Democrats Put High Drug Costs on Radar Screen

Published in Woonsocket Call on September 30, 2018

On August 21, at an afternoon Democratic Senate hearing titled “America Speaks Out: The Urgent Need to Tackle Health Care Costs and Prescription Drug Prices,” Senators Debbie Stabenow (D-MI), Ron Wyden (D-WA), Chris Van Hollen (D-MD), Tina Smith (D-MN), Richard Durbin (D-IL), and Joe Manchin (D-WV), gathered to hear the personal stories of witnesses who have struggled with paying for the high cost of prescription drugs and listen to an expert who tracks price trends for prescription drugs widely used by older Americans.

In the last 18 years prescription drug prices have risen 3 times faster than physician and clinical services,” says DPCC’s chairwoman Stabenow in her opening statement. “We pay the highest prices in the world. The outrages prices force people to skip doses, split pills in half and even go without the medication they need,” she says, calling this problem a “matter of life and death,” says Stabenow.

Democrats believe health care to be a basic human right, while the GOP considers it to be a commodity to go to the highest bidder, adds Stabenow, denoting the philosophical differences of the two political parties.

Wyden, Ranking Member on the Senate Finance Committee who sits on the DPCC, recalled that two years ago when then presidential candidate Donald Trump was on the campaign trail pledged to make sure Medicare would negotiate like crazy to hold down costs for seniors and taxpayers. While Trump is well into one year and a half into his term, Americans year ad half into his term Americans believe it is crazy that we are still not negotiating to hold down the cost of medicine.

Wyden and his fellow DPCC committee members also call for Medicare to allow Medicare to negotiate prescription drug prices with pharmaceutical companies.

Senate DPCCs Puts Spotlight on Rising Drug Costs

At the Senate’s DPCC’s hearing, Witness Nicole Smith-Holt, a Minnesota state employee, and mother of four children shared a tragic story about her 26-year old diabetic son, Alec, who had died because he could not afford his copay of $1,300 for diabetic supplies and insulin.

The Richfield, Minnesota resident recounted how her son tried to ration the insulin to make it last until his next paycheck, but he died as a result of diabetic ketoacidosis.

Stahis Panagides, an 80-year old Bethesda, Maryland retiree, testified that he could not afford to pay $ 400 per month for prescribed Parkinson’s medication. He could not pay for the new course of treatment, recommended by his neurologist, even with a supplemental Medicare plan, he says, so he just refused to take it.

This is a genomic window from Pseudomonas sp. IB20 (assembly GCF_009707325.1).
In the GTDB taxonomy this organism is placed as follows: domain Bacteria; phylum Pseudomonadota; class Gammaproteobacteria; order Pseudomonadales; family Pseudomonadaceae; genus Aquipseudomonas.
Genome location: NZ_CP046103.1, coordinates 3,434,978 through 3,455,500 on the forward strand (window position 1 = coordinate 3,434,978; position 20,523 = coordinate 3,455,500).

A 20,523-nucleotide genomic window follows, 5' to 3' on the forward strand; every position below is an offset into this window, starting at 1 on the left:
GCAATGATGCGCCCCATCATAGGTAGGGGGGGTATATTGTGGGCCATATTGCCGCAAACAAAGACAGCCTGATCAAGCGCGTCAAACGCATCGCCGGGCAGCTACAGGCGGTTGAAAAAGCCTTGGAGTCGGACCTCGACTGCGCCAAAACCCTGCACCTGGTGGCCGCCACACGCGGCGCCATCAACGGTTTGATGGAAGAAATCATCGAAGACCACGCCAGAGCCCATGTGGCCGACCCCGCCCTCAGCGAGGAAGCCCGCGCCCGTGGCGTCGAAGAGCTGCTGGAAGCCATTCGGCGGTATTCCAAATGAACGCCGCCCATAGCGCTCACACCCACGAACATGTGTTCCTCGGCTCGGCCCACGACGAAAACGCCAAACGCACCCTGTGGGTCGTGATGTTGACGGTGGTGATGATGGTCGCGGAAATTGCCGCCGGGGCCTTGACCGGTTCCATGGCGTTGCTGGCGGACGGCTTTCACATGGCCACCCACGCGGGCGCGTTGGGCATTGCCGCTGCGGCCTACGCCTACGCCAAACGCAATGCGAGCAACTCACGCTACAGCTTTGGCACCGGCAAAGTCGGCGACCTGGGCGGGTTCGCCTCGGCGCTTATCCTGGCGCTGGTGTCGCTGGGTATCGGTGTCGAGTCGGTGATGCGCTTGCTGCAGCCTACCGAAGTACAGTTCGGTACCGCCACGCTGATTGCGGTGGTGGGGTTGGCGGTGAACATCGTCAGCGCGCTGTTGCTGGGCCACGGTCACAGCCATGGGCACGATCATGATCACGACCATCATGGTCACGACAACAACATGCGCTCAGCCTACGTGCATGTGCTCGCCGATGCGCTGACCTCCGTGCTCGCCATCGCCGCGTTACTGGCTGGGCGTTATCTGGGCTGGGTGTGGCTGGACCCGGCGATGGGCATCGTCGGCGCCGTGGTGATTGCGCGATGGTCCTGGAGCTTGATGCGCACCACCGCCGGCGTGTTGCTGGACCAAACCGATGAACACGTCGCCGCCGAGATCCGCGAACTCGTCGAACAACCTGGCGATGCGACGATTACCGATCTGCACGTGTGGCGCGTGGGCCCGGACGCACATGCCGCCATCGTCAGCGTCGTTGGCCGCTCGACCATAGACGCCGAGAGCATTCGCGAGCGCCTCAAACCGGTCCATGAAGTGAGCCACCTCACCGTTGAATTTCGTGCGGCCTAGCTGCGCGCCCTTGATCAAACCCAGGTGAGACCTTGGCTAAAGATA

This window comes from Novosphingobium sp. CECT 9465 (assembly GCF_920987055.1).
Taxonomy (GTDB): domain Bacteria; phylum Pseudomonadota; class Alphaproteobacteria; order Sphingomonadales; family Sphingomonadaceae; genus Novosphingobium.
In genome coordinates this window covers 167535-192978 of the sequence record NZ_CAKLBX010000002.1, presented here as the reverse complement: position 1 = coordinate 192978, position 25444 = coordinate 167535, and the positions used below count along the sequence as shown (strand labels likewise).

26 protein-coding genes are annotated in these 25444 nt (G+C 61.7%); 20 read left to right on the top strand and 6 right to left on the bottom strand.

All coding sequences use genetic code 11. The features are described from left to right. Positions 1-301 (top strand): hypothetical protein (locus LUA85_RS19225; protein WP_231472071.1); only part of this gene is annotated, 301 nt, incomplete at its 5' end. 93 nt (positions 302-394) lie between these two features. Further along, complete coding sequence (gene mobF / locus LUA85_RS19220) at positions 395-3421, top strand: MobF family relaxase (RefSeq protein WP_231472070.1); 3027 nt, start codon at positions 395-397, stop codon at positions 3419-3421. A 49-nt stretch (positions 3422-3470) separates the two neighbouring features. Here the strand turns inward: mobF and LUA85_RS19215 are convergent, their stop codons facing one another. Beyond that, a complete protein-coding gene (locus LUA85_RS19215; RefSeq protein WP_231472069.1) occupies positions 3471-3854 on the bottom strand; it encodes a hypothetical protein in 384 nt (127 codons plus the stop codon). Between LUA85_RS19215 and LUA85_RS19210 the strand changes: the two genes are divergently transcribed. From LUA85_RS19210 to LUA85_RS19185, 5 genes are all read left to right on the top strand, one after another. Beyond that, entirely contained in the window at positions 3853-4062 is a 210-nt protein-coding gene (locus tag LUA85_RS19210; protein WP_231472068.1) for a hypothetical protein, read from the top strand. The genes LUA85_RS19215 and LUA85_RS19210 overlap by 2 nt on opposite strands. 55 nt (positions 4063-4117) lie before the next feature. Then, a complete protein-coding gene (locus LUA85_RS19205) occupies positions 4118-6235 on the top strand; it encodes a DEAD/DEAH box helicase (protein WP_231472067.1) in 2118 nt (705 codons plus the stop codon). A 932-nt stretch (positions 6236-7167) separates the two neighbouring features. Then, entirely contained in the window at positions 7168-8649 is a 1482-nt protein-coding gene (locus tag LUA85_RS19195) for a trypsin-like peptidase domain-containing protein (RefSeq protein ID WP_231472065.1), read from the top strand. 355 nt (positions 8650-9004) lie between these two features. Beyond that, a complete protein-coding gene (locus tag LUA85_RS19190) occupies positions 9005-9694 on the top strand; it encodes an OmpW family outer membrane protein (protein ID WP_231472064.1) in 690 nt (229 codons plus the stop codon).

Retired social worker John Glaser, a long-time grassroots organizer for the Washington, DC-based National Committee to Preserve Social Security and Medicare, came before the Democratic committee, saying “Medicare drug benefits and the Affordable Care Act’s closing of the coverage ‘donut hole’ have made a huge difference in my life and are invaluable for the quality of my life. Without these improvements he would have spent about $5,000 one-of-pocket on prescription drugs last year, he notes.

Glaser also shared that his brother, who is afflicted with diabetes, heart problems, and kidney disease, takes over 50 pills every day. “If my brother had to pay the full price for all of those drugs, he’d be living on the street,” he says.

Marques Jones, who has Multiple Sclerosis (MS), told the Senators that his MS medication costs about $75,000 annually. Despite having robust insurance coverage, Jones’ annual out-of-pocket spending on drug co-pays and insurance premiums for his family of five is very high. This has caused the resident of Richmond, Virginia to become a vocal advocate for those who suffer from MS.

Finally, Leigh Purvis, Director, Health Services Research, AARP Public Policy Institute, a coauthor of the AARP Public Policy Institute’s annual RX Price Watch Reports, warned that today’s prescription drug price trends are not sustainable. “The current system is simply shifting costs onto patients and taxpayers while drug companies remain free to set incredibly high prices and increase them any time that they want,” says Purvis, noting that Congressional efforts to reduce prescription drug prices could save billions of dollars.

AARP Report Tracks Skyrocketing Drug Costs

One month after Senate’s DPCC’s hearing, a new AARP report, released on September 27, 2018, says that retail prices for many of the most commonly-used brand name drugs prescribed to older adults by older adults increased by an average of 8.4 percent in 2017, greater than the general inflation rate of 2.1 percent. The annual average cost of therapy for just one brand name drug increased to almost $6,800 in 2017, says the AARP researchers.

According to the new “Rx Price Watch Report: Trends in Retail Prices of Prescription Drugs Widely Used by Older Americans: 2017 Year-End Update,” released just days ago, revealed that for over a decade, brand name drug prices have “exceeded the general inflation rate of other consumer goods by a factor of two-fold to more than 100-fold.”

If retail drug price charges had reflected the general inflation rate between 2006 and 2017, the average annual cost for one brand name drug in 2017 would have been $2,178 instead of $6,798, said the AARP Public Policy report.